I was approached by a friend with an opportunity to create the theme for a TV show called Town Trekkers he would be pitching to local TV channels and possibly larger networks in the future.
He had the show's name and logo already designed, had theme music composed and recorded and shot a pilot episode, but needed someone who could pull everything together for the show's theme—someone who could refine the audio composition as well as mix all the footage into a professional looking minute-long introduction for the show.
I was excited by the opportunity. The concept of Town Trekkers was interesting and unique. The theme song was catchy. The footage he had to work with was great, including high-definition and aerial video shot via drone. He's also been a great guy to work with in the past. So I was all in on the project.
Our goal was to create a theme for the show that would set the tone and mood for the program, introduce the concept and key design elements and showcase businesses and locations of pilot episode.
We started by storyboarding the theme. We wanted the video to follow along with the lyrics of the theme's music, so that guided most of our storyboarding. But much like finding the perfect stock photo can be a time-consuming process, so can finding the perfect scene from several hours of footage. Luckily, between the two of us we finish this task pretty quickly. He had a comprehensive knowledge of the footage, pitched in recommendations for scenes he liked, but also left the creative direction in my control. As far as clients go, he was great, and we were able to quickly iterate through versions of both the storyboard and drafts of the video.
The theme's music also required some editing. We had an instrumental version of the theme, along with the final composition including lyrics. But we also wanted to include a segment of audio from some footage recorded by the show's guide, which we thought would make a great introduction to the show's concept.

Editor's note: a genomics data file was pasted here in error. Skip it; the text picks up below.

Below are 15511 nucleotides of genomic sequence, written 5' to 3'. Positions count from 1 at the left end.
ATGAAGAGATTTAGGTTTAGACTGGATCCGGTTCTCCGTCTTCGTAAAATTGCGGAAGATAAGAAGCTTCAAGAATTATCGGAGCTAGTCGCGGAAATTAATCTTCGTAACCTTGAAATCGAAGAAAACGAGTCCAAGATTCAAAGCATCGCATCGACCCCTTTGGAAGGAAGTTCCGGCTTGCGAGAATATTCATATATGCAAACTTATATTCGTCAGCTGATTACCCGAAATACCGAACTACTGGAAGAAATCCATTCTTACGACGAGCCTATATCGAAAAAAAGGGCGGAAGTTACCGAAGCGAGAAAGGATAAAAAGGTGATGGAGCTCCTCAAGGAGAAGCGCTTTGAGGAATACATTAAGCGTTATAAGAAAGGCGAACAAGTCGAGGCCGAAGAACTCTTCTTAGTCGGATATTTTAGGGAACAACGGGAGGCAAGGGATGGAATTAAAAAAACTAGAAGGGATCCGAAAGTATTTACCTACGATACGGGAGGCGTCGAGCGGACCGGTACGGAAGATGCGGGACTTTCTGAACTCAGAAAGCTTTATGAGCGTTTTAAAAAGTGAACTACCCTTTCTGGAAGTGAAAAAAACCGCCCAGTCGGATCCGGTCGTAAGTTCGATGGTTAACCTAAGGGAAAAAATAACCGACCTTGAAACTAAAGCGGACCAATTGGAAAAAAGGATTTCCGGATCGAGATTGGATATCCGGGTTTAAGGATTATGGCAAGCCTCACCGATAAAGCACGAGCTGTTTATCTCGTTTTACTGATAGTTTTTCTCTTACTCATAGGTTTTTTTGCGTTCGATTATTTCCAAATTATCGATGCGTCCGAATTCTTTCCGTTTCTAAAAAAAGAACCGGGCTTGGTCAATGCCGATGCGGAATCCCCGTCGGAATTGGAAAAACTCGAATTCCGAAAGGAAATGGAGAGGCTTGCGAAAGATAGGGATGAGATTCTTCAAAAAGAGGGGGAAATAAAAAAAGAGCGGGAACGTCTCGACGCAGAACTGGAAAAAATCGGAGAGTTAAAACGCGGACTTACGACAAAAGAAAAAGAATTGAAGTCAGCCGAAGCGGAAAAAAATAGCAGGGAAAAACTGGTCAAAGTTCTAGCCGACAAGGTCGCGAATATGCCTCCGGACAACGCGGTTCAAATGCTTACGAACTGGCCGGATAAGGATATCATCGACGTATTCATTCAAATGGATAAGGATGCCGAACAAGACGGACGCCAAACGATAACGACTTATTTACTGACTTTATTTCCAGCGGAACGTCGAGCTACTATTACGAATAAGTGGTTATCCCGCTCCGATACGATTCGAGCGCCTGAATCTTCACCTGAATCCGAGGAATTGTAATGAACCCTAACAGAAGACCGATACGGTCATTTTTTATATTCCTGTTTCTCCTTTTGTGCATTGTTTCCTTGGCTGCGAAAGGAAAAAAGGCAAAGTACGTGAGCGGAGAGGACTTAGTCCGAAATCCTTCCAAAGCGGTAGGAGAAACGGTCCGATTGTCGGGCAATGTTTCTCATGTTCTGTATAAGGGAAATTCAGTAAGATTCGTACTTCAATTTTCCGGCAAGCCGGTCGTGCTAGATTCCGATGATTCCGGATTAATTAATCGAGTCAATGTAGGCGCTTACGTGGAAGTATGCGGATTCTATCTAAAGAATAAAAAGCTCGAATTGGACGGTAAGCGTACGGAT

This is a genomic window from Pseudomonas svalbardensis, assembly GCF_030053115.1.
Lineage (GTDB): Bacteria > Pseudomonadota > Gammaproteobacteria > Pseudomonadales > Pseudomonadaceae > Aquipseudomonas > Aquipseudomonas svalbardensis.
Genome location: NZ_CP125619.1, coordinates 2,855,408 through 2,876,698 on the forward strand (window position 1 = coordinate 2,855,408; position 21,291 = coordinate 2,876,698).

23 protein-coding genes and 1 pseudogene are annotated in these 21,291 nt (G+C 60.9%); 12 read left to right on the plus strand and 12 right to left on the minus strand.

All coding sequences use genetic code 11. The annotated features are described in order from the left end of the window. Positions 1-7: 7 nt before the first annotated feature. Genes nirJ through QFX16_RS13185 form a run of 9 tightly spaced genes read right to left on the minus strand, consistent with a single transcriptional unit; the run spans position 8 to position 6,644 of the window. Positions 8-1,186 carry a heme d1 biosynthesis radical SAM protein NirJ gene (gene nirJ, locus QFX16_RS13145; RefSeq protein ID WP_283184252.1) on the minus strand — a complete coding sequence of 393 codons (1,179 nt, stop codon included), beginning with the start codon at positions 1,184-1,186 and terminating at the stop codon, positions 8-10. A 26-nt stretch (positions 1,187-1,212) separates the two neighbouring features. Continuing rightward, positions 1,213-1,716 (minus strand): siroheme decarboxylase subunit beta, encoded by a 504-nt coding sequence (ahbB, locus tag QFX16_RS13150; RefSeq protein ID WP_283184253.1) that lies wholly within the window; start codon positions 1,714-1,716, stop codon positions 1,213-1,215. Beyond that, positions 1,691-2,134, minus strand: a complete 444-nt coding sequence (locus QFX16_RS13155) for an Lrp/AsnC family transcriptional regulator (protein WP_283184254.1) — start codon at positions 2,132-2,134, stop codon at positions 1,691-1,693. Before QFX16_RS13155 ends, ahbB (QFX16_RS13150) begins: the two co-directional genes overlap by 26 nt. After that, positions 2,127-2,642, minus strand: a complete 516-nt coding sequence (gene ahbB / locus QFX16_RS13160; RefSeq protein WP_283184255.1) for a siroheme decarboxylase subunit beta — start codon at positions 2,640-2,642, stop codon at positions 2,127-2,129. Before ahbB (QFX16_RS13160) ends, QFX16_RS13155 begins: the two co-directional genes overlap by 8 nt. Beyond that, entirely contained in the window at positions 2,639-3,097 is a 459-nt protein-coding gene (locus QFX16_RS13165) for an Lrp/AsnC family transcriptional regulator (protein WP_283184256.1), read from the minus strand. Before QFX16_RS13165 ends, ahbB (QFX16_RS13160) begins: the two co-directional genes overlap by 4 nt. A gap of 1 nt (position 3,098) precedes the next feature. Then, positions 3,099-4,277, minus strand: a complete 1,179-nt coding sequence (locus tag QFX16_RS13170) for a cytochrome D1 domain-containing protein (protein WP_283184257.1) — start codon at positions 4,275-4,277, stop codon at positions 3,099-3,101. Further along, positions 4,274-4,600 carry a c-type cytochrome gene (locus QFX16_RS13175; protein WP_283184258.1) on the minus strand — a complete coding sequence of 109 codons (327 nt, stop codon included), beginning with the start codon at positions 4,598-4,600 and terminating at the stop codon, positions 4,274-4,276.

I was able to rip the guide's audio from the video using FFMpeg, and using Sony Sound Forge and Acid Pro mix the introductory narration audio, the final composition including lyrics and the instrumental of the theme into the 60-second piece that accompanies the video.
The audio was then brought into Premiere Pro, along with all of the transition compositions created in After Effects, where the final video was assembled and rendered.
After Effects Transitions
Most of the cuts in the video are straight, but we did want to give it some flare with unique transitions. We found some great artwork created by Bifurk on Envato's Videohive, which we used to create the fly-through transitions. We felt the transitions really fit the show's themes of exploration and puzzle-solving. I also worked with Bifurk directly to have custom artwork created—artwork shaped like that of the county in which the pilot episode was shot. I think this added an extra touch of uniqueness to the show's opener. I envisioned it as an affordable way to customize each episode's intro should the creator and/or management team want to go that route with future episodes. The other great thing about Bifurk's work is that he also created a package of similarly designed compositions, like lower thirds, other overlays and transitions that pair nicely with what we were using in the theme's video in case we want to carry those design elements through the entire episode. Having a full package of easily customizable, yet familiar feeling compositions could really pull the entire pilot episode together.
In about a month we were able to go from initial brainstorm to final render, all the while keeping to a budget that wouldn't break the bank for a proof of concept. Having been pleased with the outcome of this project, he also enlisted my help creating a long-form teaser for the show. The client is in the process of shopping the idea around to national TV networks.
To learn more about how this video was designed and developed, contact me.